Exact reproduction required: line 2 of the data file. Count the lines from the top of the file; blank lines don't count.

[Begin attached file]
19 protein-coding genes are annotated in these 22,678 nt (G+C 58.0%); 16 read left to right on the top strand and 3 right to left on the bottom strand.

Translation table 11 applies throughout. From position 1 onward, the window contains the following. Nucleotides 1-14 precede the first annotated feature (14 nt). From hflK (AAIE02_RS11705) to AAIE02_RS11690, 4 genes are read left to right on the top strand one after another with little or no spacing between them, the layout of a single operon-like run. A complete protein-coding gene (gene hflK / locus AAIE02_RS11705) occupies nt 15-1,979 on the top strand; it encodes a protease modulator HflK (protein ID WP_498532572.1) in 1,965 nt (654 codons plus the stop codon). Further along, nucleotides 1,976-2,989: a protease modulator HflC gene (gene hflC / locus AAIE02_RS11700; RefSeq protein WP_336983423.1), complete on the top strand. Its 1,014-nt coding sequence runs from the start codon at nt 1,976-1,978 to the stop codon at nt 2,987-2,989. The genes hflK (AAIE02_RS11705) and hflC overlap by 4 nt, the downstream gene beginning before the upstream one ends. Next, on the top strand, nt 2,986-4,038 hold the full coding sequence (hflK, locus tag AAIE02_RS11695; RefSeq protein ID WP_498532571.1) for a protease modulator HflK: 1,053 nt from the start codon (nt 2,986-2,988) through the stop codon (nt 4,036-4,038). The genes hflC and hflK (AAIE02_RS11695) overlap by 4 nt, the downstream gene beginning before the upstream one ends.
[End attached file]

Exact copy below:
Translation table 11 applies throughout. From position 1 onward, the window contains the following. Nucleotides 1-14 precede the first annotated feature (14 nt). From hflK (AAIE02_RS11705) to AAIE02_RS11690, 4 genes are read left to right on the top strand one after another with little or no spacing between them, the layout of a single operon-like run. A complete protein-coding gene (gene hflK / locus AAIE02_RS11705) occupies nt 15-1,979 on the top strand; it encodes a protease modulator HflK (protein ID WP_498532572.1) in 1,965 nt (654 codons plus the stop codon). Further along, nucleotides 1,976-2,989: a protease modulator HflC gene (gene hflC / locus AAIE02_RS11700; RefSeq protein WP_336983423.1), complete on the top strand. Its 1,014-nt coding sequence runs from the start codon at nt 1,976-1,978 to the stop codon at nt 2,987-2,989. The genes hflK (AAIE02_RS11705) and hflC overlap by 4 nt, the downstream gene beginning before the upstream one ends. Next, on the top strand, nt 2,986-4,038 hold the full coding sequence (hflK, locus tag AAIE02_RS11695; RefSeq protein ID WP_498532571.1) for a protease modulator HflK: 1,053 nt from the start codon (nt 2,986-2,988) through the stop codon (nt 4,036-4,038). The genes hflC and hflK (AAIE02_RS11695) overlap by 4 nt, the downstream gene beginning before the upstream one ends.